Kyphectomy for the treatment of severe kyphosis associated with myelomeningocele was first reported in 1968 by Sharrard . Since then, various techniques for fixation and correction following kyphectomy have been reported. In early reports, short posterior fusions using staples, surgical wires and screws were resulted in significant correction loss in the majority of cases [4, 7, 12]. Thus, long fusions are now preferred after kyphectomy by many surgeons [1, 2, 6, 8]. Kocaoğlu  reported that segmental pedicle screw fixation after kyphectomy was effective for achieving a good sagittal balance. Additionally, some authors have also reported that segmental pedicle screw fixation after kyphectomy is safe and effective for the treatment of kyphotic deformities in patients with achondroplasia providing strong stability [13, 14].
One of the important purposes of the deformity surgery is restoring or maintaining a good sagittal balance. Especially in non-ambulatory patients, sitting without arm supports is crucial. Preoperatively, the patient could sit without any supports, although somewhat unstably. Moreover, the compensatory curves were very rigid, and maximum correction of the kyphosis could result in further sagittal imbalance deteriorating the patient's activities of daily living. Thus, ventral wall of the T12 vertebral body and cranial endplate of the L4 vertebra body were approximated to avoid excessive correction, resulting in the correction of the kyphosis from 154° to 61°, yielding a correction rate of 61%. In previous papers, higher correction rates of from 64% to 86% were reported [1, 2, 5, 6, 8]. Since most previous cases were younger than 20 years of age before skeletal maturity, the development of sagittal imbalance after maximum correction of kyphosis could be avoided because of sufficient flexibility of the upper and lower compensatory curves. On lateral X-ray (Figure 6B), though the trunk inclination was maintained, the inclination of pelvic apparently changed to a more vertical orientation. However, the sitting balance and levels of activities of daily living were maintained after surgery.
The cause of the refractory ulcer in the present case was continuous pressure at the apex of the kyphosis while the patient was sitting in a wheelchair. Additionally, chronic pyogenic spondylitis caused by MRSA at the apex of the kyphosis hinders the ulcer from healing. Although the infection was well controlled by the administration of Vancomycin® prior to surgery, we were afraid of the impending sepsis induced by the residual abscess, and decided that the removal of the infected vertebra by kyphectomy was necessary to prevent the recurrence of infection and ulcer. In the present case, a kyphectomy followed by segmental pedicle screw fixation was selected to prevent the correction loss and recurrence of ulcer.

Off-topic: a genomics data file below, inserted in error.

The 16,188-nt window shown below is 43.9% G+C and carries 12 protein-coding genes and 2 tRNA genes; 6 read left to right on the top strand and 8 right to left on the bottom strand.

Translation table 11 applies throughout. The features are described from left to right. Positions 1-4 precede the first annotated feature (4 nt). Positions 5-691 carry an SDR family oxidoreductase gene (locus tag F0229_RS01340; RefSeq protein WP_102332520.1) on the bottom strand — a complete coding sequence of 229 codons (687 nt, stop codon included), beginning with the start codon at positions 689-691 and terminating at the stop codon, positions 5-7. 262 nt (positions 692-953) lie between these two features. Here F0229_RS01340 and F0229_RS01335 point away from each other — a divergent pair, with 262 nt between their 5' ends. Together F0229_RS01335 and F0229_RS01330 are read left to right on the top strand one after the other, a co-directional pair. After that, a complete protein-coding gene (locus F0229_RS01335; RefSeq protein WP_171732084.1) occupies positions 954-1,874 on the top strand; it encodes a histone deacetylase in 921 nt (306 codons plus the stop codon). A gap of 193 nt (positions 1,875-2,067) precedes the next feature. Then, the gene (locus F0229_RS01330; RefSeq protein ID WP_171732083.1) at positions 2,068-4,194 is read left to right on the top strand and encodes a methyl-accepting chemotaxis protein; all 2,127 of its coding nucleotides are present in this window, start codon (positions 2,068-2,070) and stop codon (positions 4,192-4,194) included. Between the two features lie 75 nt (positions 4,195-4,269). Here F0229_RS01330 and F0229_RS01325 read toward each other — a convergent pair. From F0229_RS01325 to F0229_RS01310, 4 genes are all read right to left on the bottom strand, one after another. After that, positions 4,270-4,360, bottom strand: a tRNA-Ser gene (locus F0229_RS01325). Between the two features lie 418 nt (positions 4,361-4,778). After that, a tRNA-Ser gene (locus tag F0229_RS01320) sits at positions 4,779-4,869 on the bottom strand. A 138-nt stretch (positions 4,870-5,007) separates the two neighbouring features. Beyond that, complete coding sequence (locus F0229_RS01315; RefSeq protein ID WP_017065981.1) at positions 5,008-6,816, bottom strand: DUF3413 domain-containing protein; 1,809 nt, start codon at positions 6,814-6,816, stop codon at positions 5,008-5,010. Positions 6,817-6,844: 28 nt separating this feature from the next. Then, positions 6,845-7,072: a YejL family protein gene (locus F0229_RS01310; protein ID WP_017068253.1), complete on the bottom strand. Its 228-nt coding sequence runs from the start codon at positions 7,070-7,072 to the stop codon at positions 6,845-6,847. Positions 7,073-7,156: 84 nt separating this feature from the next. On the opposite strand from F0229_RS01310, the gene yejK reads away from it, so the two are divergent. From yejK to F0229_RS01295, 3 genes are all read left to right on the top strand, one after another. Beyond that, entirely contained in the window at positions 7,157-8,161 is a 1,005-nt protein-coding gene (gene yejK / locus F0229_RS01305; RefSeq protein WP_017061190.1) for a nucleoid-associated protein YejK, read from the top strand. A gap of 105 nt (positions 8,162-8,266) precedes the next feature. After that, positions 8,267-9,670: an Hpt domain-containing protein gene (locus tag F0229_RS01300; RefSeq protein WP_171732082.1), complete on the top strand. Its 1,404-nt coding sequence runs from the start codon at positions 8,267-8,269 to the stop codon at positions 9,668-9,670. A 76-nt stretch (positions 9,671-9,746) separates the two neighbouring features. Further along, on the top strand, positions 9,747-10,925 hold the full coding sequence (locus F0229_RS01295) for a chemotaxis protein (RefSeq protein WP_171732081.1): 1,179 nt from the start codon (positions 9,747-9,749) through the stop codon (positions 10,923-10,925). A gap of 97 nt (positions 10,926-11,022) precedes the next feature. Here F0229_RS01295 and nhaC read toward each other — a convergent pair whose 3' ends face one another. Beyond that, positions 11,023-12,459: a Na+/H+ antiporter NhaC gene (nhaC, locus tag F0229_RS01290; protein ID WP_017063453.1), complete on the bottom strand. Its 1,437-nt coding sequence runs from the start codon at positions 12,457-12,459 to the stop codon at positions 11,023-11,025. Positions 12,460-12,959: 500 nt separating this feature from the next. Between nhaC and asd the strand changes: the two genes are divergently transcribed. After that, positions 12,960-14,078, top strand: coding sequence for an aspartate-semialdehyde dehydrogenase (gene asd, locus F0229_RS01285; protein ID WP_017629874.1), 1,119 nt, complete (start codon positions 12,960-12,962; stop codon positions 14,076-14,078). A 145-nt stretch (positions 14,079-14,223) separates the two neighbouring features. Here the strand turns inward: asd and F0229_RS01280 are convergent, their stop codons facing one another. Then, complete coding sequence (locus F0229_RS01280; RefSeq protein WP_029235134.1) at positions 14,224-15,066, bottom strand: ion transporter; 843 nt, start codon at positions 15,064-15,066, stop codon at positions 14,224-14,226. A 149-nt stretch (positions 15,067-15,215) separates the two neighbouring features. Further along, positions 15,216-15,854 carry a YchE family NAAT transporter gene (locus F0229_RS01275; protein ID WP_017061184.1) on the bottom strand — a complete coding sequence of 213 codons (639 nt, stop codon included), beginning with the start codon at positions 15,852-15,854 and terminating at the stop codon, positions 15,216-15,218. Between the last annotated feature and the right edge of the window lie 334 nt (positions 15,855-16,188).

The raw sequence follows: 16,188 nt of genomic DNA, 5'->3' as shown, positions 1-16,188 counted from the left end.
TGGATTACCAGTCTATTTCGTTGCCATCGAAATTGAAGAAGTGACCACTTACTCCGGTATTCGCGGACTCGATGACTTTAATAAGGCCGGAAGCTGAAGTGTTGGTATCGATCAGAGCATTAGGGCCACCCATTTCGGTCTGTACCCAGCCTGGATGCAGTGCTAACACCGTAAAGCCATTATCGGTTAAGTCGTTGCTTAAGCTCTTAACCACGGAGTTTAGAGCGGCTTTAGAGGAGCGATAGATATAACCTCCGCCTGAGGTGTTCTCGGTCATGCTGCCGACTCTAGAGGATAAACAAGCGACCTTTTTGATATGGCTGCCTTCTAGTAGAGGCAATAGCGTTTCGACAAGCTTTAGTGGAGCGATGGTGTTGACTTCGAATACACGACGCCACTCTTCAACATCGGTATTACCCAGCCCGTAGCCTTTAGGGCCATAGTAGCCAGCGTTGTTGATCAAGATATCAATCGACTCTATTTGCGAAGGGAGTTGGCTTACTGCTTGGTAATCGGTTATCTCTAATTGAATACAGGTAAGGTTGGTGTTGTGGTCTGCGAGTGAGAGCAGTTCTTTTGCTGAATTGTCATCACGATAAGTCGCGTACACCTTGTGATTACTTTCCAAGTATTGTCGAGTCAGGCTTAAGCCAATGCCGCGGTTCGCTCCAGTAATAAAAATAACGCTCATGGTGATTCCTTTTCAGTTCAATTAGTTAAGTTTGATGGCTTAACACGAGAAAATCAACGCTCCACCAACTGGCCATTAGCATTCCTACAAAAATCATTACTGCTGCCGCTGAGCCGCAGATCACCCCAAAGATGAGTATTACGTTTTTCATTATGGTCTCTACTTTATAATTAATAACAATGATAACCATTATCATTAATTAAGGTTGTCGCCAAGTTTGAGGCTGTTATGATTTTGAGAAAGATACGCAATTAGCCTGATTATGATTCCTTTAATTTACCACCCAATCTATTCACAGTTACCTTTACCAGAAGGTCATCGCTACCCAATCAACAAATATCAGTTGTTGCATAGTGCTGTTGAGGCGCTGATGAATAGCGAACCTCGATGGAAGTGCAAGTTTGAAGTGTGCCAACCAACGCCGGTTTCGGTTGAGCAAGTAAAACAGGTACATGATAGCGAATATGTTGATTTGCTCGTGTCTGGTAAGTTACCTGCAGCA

Although a stable sitting balance was obtained after surgery in the present case, unfortunately an ulcer in the perineal area developed, possibly due to changes in the pressure distribution caused by the realignment of the spinal column. This complication should be considered as possible complication when kyphectomy is indicated in adult patients with myelomeningocele.
We experienced a rare adult case of severe kyphosis associated with myelomeningocele that developed pyogenic spondylitis at the apex of kyphosis. Kyphectomy from L1 to L3 followed by segmental pedicle screw fixation was performed to prevent recurrence of the ulcer. Development of sagittal imbalance could be avoided by approximating the ventral wall of the T12 vertebral body and cranial endplate of the L4 vertebra body.
Written informed consent was obtained from the patient for publication of this case report and any accompanying images. A copy of the written consent is available for review by the Editor-in-Chief of this journal.